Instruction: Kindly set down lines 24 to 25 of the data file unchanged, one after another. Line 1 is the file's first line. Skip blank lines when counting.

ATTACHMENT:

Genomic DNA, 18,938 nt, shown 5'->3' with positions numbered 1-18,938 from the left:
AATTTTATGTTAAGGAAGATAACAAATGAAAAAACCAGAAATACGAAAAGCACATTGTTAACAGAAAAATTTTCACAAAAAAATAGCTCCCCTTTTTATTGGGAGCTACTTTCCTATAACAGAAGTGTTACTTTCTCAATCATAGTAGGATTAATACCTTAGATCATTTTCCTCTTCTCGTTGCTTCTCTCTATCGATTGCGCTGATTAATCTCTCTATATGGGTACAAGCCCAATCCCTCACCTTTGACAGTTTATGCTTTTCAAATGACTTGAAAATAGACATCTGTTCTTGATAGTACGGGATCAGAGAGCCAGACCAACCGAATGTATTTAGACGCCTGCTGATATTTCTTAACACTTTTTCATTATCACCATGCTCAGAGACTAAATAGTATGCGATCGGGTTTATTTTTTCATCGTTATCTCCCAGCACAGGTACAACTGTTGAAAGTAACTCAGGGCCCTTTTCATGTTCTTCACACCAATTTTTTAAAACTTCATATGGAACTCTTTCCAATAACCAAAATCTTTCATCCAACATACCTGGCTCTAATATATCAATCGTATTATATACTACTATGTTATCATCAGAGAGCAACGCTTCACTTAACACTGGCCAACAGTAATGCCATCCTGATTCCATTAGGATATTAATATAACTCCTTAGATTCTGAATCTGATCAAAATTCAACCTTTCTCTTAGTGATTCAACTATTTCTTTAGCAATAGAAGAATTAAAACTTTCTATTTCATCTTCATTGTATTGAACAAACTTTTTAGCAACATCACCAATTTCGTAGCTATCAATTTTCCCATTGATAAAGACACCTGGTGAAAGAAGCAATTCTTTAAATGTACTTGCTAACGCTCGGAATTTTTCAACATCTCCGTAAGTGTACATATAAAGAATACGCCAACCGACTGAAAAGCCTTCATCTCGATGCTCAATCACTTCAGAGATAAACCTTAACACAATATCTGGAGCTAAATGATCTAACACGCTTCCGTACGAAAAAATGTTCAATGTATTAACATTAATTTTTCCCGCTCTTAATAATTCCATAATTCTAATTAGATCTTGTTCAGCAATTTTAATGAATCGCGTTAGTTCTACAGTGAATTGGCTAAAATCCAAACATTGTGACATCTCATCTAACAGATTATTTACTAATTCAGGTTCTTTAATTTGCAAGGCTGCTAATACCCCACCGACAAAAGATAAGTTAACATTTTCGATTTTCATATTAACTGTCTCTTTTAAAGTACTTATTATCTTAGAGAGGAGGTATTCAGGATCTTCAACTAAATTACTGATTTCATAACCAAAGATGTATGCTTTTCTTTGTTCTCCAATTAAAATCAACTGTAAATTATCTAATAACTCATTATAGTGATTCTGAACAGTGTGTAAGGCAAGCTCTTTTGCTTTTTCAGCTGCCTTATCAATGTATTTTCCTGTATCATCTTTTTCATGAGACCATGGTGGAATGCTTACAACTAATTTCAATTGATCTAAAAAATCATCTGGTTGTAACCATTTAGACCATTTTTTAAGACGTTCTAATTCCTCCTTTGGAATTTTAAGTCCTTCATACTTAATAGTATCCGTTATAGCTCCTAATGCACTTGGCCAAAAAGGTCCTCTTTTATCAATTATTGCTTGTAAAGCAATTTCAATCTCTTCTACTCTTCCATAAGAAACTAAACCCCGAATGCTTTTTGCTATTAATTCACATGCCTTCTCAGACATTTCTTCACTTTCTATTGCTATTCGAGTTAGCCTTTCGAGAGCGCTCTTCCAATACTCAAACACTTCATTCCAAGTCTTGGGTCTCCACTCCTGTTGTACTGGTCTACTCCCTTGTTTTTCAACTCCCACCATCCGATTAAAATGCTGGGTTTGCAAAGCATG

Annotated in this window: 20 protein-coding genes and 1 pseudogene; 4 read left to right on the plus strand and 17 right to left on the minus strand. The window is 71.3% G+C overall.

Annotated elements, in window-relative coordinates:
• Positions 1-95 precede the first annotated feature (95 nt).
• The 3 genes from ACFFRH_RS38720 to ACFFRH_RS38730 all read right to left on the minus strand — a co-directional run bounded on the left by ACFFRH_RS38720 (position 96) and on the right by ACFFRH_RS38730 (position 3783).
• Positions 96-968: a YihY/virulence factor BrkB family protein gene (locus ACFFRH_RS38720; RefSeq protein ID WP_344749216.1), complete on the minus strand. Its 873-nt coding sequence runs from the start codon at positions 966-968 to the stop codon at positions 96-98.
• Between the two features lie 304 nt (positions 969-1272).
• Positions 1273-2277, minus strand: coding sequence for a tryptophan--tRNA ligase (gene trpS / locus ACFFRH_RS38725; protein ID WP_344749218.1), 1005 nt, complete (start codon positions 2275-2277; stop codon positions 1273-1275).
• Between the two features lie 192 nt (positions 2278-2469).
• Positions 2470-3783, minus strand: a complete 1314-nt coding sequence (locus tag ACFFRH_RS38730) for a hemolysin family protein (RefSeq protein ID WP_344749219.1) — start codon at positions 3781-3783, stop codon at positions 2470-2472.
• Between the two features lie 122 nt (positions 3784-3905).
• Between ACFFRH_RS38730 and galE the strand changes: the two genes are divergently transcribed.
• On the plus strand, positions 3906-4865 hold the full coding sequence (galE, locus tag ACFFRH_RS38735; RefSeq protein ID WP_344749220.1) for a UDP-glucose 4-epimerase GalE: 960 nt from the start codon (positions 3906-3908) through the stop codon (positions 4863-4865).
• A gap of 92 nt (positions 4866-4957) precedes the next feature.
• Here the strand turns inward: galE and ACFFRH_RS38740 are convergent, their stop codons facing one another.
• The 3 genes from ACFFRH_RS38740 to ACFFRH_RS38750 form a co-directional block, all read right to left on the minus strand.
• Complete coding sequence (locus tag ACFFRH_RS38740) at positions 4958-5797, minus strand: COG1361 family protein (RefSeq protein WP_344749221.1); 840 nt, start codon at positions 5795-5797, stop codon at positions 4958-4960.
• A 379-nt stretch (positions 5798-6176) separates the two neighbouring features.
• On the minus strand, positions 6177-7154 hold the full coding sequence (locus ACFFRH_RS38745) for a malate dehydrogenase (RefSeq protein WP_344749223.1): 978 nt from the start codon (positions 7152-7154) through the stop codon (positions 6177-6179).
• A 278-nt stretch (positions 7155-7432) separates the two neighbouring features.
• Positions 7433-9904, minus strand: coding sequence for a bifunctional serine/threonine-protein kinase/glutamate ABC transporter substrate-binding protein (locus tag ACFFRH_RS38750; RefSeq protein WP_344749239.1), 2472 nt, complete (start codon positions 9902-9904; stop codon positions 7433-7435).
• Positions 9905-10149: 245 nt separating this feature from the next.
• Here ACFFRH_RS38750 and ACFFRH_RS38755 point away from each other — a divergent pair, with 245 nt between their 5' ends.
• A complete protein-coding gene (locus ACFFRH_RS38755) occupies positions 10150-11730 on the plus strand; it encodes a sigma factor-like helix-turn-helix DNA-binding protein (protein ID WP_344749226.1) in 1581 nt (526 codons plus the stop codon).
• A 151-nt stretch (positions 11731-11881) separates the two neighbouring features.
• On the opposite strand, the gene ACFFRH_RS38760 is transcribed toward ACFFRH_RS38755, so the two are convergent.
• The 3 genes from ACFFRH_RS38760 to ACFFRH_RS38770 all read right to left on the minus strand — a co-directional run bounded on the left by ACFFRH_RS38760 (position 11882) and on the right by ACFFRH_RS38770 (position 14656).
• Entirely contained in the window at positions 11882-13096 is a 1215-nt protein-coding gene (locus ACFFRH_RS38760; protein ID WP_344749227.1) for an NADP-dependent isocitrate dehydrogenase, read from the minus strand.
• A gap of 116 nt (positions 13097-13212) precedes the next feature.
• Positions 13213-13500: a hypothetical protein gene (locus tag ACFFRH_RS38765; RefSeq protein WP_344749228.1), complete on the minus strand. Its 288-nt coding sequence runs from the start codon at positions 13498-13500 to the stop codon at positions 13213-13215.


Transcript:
• Here ACFFRH_RS38750 and ACFFRH_RS38755 point away from each other — a divergent pair, with 245 nt between their 5' ends.
• A complete protein-coding gene (locus ACFFRH_RS38755) occupies positions 10150-11730 on the plus strand; it encodes a sigma factor-like helix-turn-helix DNA-binding protein (protein ID WP_344749226.1) in 1581 nt (526 codons plus the stop codon).